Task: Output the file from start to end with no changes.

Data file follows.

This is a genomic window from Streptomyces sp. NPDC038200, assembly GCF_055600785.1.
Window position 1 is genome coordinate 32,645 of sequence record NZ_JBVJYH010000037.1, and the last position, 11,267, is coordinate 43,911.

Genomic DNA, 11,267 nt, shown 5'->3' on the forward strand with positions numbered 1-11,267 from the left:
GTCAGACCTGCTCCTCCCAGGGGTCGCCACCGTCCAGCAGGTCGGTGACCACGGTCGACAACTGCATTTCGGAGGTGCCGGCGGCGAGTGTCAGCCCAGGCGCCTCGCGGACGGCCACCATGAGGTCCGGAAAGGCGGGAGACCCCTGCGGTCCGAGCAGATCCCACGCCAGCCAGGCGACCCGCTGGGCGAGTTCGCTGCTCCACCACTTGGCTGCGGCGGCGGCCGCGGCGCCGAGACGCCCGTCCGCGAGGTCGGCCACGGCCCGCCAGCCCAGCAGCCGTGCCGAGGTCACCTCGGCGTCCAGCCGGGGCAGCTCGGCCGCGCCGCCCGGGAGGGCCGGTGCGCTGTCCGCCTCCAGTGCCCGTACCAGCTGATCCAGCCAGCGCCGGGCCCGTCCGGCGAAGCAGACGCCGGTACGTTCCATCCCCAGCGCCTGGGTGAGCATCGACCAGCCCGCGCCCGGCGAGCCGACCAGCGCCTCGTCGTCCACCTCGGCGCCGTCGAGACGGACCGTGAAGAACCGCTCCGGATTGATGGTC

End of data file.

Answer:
This is a genomic window from Streptomyces sp. NPDC038200, assembly GCF_055600785.1.
Window position 1 is genome coordinate 32,645 of sequence record NZ_JBVJYH010000037.1, and the last position, 11,267, is coordinate 43,911.

Genomic DNA, 11,267 nt, shown 5'->3' on the forward strand with positions numbered 1-11,267 from the left:
GTCAGACCTGCTCCTCCCAGGGGTCGCCACCGTCCAGCAGGTCGGTGACCACGGTCGACAACTGCATTTCGGAGGTGCCGGCGGCGAGTGTCAGCCCAGGCGCCTCGCGGACGGCCACCATGAGGTCCGGAAAGGCGGGAGACCCCTGCGGTCCGAGCAGATCCCACGCCAGCCAGGCGACCCGCTGGGCGAGTTCGCTGCTCCACCACTTGGCTGCGGCGGCGGCCGCGGCGCCGAGACGCCCGTCCGCGAGGTCGGCCACGGCCCGCCAGCCCAGCAGCCGTGCCGAGGTCACCTCGGCGTCCAGCCGGGGCAGCTCGGCCGCGCCGCCCGGGAGGGCCGGTGCGCTGTCCGCCTCCAGTGCCCGTACCAGCTGATCCAGCCAGCGCCGGGCCCGTCCGGCGAAGCAGACGCCGGTACGTTCCATCCCCAGCGCCTGGGTGAGCATCGACCAGCCCGCGCCCGGCGAGCCGACCAGCGCCTCGTCGTCCACCTCGGCGCCGTCGAGACGGACCGTGAAGAACCGCTCCGGATTGATGGTC